Its built-in data aggregator, which pulls in data for every order, also solves another issue commonly found in among the trading profession. “In my experience as a trader, I used to spend a lot of time looking for the right data,” says Mr Tham. “Axess IQ compiles data so traders don’t have to search for data. Trader’s normally have an order on one screen, data on another, and perhaps a third screen for historic prints and activity from your desk. But Axess IQ combines everything, and it’s all one mouse click away, including the actual trade execution process, which is controlled from the very same screen in Axess IQ."

Efficiency gains

Nevertheless, for the modern trader, automation is key to efficiency, and can range from enabling fewer mouse clicks to fully automated, zero-touch workflow solutions.

“With Axess IQ, it is very easy to configure an automation engine, which allows for different levels of automation. Some of our most successful clients pump all the orders into the platform and use automation to auto-execute smaller orders and filter down the order list to those that require the attention of the trader, and that’s an enormous efficiency gain from the platform,” Mr Tham says.

Execution workflow solutions are also increasingly democratising the transaction process for the other market players involved. According to Mr Tham, advisors can now use Axess IQ to see their orders and the last best price achieved at the trading desk for that specific order.

“They obviously can’t interact with the market, but this transparency renders a lot of trader-advisor calls redundant because everyone can look up all the information in real-time,” he explains.

The trader can also log on to Axess IQ and review the entire order flow from one location, according to Mr Tham. Additionally, they are able to set up filters to efficiently zone in on specific asset classes, order sizes and characteristics.

Limit monitoring

Private bank execution desks often have to work with limit orders — something that asset managers typically do not do. Therefore, MarketAxess added integrated limit monitoring as another built-in feature of Axess IQ. It continuously assesses every limit order and benchmarks it with the market, giving an indication of whether the order is in the market or far off it.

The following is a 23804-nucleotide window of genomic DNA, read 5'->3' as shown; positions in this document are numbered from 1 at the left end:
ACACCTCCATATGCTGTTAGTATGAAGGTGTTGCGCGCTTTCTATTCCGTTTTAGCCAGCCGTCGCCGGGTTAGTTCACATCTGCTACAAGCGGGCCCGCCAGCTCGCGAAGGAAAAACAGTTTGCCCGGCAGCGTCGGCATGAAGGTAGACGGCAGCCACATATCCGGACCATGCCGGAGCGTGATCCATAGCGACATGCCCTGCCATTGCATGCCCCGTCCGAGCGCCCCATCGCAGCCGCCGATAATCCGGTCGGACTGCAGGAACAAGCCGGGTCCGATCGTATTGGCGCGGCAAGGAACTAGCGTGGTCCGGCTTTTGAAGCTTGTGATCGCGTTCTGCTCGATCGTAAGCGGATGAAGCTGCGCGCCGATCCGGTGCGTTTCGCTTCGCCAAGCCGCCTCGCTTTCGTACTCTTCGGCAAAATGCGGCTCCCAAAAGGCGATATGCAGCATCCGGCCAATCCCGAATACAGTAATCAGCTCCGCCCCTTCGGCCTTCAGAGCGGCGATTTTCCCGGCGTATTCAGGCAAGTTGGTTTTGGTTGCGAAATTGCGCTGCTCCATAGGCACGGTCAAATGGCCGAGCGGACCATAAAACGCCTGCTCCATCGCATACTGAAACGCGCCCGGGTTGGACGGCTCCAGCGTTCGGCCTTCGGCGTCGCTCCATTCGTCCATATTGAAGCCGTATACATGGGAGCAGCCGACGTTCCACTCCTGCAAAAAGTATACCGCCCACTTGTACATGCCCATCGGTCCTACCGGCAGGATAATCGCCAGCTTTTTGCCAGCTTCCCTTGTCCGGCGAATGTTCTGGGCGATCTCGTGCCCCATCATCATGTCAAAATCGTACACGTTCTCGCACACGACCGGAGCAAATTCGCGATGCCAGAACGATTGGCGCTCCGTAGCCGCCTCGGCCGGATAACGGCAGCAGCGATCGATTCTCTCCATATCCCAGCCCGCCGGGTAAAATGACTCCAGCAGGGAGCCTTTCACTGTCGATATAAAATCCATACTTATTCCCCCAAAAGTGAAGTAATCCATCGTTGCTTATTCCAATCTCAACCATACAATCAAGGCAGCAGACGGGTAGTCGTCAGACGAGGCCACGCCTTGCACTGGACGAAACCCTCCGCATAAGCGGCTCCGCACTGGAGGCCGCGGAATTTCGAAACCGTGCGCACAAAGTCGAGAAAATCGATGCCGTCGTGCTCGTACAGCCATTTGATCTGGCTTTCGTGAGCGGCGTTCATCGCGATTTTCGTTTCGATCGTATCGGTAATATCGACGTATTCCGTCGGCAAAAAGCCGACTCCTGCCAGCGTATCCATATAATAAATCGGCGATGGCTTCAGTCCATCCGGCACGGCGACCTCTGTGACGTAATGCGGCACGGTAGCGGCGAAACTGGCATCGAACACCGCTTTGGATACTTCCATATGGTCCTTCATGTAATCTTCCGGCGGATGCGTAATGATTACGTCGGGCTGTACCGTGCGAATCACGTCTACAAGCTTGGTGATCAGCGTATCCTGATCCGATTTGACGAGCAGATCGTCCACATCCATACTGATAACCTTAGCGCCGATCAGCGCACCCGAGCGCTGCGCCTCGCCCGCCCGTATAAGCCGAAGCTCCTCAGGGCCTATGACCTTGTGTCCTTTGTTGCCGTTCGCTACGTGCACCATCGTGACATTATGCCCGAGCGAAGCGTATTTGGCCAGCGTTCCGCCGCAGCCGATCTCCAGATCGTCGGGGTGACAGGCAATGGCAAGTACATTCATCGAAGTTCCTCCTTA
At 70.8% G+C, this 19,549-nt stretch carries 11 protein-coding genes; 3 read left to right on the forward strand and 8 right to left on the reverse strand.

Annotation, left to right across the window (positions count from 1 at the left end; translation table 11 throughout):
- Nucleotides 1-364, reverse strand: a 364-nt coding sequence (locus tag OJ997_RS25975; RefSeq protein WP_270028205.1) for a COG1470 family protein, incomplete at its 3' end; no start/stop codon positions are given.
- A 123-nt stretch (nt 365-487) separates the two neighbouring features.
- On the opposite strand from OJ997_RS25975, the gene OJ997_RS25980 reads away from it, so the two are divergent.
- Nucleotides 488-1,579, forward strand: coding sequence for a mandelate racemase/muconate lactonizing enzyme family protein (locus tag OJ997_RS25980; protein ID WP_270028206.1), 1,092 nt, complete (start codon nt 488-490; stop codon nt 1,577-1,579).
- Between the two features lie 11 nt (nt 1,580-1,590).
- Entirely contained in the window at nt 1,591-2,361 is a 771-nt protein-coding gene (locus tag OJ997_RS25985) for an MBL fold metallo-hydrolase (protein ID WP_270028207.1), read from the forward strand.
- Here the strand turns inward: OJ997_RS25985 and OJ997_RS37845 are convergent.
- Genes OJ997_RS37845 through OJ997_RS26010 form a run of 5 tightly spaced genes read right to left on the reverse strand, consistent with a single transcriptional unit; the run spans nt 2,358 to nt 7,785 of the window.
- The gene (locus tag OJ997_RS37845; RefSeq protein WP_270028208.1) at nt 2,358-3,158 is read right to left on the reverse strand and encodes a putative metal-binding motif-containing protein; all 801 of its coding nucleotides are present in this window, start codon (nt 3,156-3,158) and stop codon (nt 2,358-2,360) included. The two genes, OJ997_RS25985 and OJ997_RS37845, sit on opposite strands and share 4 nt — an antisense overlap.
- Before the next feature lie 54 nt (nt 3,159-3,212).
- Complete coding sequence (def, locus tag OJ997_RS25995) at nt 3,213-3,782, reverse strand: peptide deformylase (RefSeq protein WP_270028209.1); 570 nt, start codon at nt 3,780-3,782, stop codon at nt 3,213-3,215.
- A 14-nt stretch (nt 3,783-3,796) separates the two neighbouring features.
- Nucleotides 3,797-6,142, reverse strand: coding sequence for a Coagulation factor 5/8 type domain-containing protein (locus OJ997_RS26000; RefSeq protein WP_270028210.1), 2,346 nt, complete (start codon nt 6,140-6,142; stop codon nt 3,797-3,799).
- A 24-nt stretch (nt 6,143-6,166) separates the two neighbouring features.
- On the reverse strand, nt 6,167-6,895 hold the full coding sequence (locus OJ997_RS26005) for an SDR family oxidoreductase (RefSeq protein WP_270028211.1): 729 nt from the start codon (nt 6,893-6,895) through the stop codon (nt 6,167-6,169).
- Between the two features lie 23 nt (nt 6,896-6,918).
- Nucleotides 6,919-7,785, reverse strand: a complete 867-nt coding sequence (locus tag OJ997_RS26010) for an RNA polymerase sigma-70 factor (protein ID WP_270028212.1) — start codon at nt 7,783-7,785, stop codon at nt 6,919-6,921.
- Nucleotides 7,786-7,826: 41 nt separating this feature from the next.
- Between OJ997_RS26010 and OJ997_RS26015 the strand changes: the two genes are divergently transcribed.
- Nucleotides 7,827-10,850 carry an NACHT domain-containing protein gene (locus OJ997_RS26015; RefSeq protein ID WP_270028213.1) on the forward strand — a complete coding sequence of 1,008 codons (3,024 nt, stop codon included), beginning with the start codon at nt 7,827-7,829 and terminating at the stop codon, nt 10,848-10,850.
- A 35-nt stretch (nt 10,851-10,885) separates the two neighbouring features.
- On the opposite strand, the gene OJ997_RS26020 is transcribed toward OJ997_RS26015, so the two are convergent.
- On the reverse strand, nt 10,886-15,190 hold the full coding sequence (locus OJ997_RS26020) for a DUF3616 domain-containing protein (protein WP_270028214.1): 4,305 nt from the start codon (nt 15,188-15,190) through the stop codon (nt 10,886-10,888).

“This allows the trader to simply filter down a list, of potentially several hundred orders, to those that are really executable now, with a limit which is in line with the market so they don’t have to waste time checking all the other hundreds of orders which could be far off the market,” Mr Tham says.

Desks that do not work with automatic electronic limit monitoring, he explains, periodically have to check all their orders. Because some limit orders can be valid until the end of the month, week, or even year, they can sit on the order book for a while, and traders can spend a lot of time and effort simply checking the limits. “Axess IQ does it all for them,” he adds.

Price prediction

Artificial intelligence also has role to play here, and limit monitoring and assessing liquidity levels of fixed income transactions can be aided by machine-learning predictive techniques. MarketAxess’s Composite+™  (CP+), for instance, is embedded in Axess IQ and enables machine predictive algorithms to identify where the next price point for a particular bond might happen.

The bond market is still very opaque, explains Mr Tham, and is challenging for non-experts and for non-traders to get an idea of where realistic price levels might be.

“In the context of private banks, for client advisors or end-clients who sit outside the market and are not in front of the trading desk, this product changes the way they can look at the fixed income asset class as a whole because it gives them a very good indication of where the market is,” he says.

This is underlined by a piece of data called relative liquidity score — a scale from one to 10 indicating how liquid a bond is in a normal market environment. “CP+, in combination with the relative liquidity score, is an extremely powerful tool to give to an investment advisor trying to find a bond that will be the best investment for their client,” says Mr Tham.

Data analytics and artificial intelligence are expected to continue to revolutionise the fixed income space in the coming years. Platforms like AxessIQ are already facilitating access to extensive amounts of data, which both drives alpha for clients and encourages a more transparent and open form of trading.